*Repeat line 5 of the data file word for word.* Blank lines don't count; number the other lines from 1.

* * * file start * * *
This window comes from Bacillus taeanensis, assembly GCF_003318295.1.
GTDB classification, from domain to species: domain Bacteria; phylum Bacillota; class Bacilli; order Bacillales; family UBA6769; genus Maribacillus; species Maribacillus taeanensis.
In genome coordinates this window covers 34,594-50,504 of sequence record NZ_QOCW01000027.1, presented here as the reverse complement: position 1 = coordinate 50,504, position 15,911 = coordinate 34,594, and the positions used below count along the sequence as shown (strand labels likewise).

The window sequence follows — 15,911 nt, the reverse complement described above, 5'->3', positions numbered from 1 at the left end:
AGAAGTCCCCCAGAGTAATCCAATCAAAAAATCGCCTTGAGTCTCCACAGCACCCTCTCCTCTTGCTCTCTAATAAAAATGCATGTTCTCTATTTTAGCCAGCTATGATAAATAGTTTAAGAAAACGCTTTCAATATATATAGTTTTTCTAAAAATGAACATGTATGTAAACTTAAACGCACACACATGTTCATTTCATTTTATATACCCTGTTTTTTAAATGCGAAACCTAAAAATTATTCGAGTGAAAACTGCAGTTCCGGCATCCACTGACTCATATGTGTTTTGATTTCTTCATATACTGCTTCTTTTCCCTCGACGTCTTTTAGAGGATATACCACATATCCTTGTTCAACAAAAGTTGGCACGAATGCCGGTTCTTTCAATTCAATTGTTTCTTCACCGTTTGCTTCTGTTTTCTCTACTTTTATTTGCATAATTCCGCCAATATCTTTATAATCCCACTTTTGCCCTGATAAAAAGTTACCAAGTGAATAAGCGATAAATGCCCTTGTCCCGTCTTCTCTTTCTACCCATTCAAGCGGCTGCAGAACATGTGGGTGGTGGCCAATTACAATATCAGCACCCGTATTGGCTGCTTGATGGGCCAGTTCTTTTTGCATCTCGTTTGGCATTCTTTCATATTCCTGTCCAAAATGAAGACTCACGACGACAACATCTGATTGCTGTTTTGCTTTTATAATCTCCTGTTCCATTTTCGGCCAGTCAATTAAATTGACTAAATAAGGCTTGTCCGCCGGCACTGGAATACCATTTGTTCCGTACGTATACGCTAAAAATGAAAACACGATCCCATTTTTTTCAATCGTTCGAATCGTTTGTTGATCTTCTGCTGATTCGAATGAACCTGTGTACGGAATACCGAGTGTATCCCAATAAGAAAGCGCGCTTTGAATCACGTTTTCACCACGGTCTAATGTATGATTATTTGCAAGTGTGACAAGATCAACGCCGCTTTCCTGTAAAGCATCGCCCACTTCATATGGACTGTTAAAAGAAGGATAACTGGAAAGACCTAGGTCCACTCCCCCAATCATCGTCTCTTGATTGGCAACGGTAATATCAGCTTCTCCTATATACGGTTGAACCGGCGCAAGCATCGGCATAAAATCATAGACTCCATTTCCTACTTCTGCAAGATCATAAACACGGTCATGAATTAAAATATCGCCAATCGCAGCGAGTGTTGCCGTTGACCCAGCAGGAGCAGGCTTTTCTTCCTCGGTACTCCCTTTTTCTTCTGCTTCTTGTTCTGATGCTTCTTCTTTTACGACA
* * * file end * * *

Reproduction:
AGAAGTCCCCCAGAGTAATCCAATCAAAAAATCGCCTTGAGTCTCCACAGCACCCTCTCCTCTTGCTCTCTAATAAAAATGCATGTTCTCTATTTTAGCCAGCTATGATAAATAGTTTAAGAAAACGCTTTCAATATATATAGTTTTTCTAAAAATGAACATGTATGTAAACTTAAACGCACACACATGTTCATTTCATTTTATATACCCTGTTTTTTAAATGCGAAACCTAAAAATTATTCGAGTGAAAACTGCAGTTCCGGCATCCACTGACTCATATGTGTTTTGATTTCTTCATATACTGCTTCTTTTCCCTCGACGTCTTTTAGAGGATATACCACATATCCTTGTTCAACAAAAGTTGGCACGAATGCCGGTTCTTTCAATTCAATTGTTTCTTCACCGTTTGCTTCTGTTTTCTCTACTTTTATTTGCATAATTCCGCCAATATCTTTATAATCCCACTTTTGCCCTGATAAAAAGTTACCAAGTGAATAAGCGATAAATGCCCTTGTCCCGTCTTCTCTTTCTACCCATTCAAGCGGCTGCAGAACATGTGGGTGGTGGCCAATTACAATATCAGCACCCGTATTGGCTGCTTGATGGGCCAGTTCTTTTTGCATCTCGTTTGGCATTCTTTCATATTCCTGTCCAAAATGAAGACTCACGACGACAACATCTGATTGCTGTTTTGCTTTTATAATCTCCTGTTCCATTTTCGGCCAGTCAATTAAATTGACTAAATAAGGCTTGTCCGCCGGCACTGGAATACCATTTGTTCCGTACGTATACGCTAAAAATGAAAACACGATCCCATTTTTTTCAATCGTTCGAATCGTTTGTTGATCTTCTGCTGATTCGAATGAACCTGTGTACGGAATACCGAGTGTATCCCAATAAGAAAGCGCGCTTTGAATCACGTTTTCACCACGGTCTAATGTATGATTATTTGCAAGTGTGACAAGATCAACGCCGCTTTCCTGTAAAGCATCGCCCACTTCATATGGACTGTTAAAAGAAGGATAACTGGAAAGACCTAGGTCCACTCCCCCAATCATCGTCTCTTGATTGGCAACGGTAATATCAGCTTCTCCTATATACGGTTGAACCGGCGCAAGCATCGGCATAAAATCATAGACTCCATTTCCTACTTCTGCAAGATCATAAACACGGTCATGAATTAAAATATCGCCAATCGCAGCGAGTGTTGCCGTTGACCCAGCAGGAGCAGGCTTTTCTTCCTCGGTACTCCCTTTTTCTTCTGCTTCTTGTTCTGATGCTTCTTCTTTTACGACA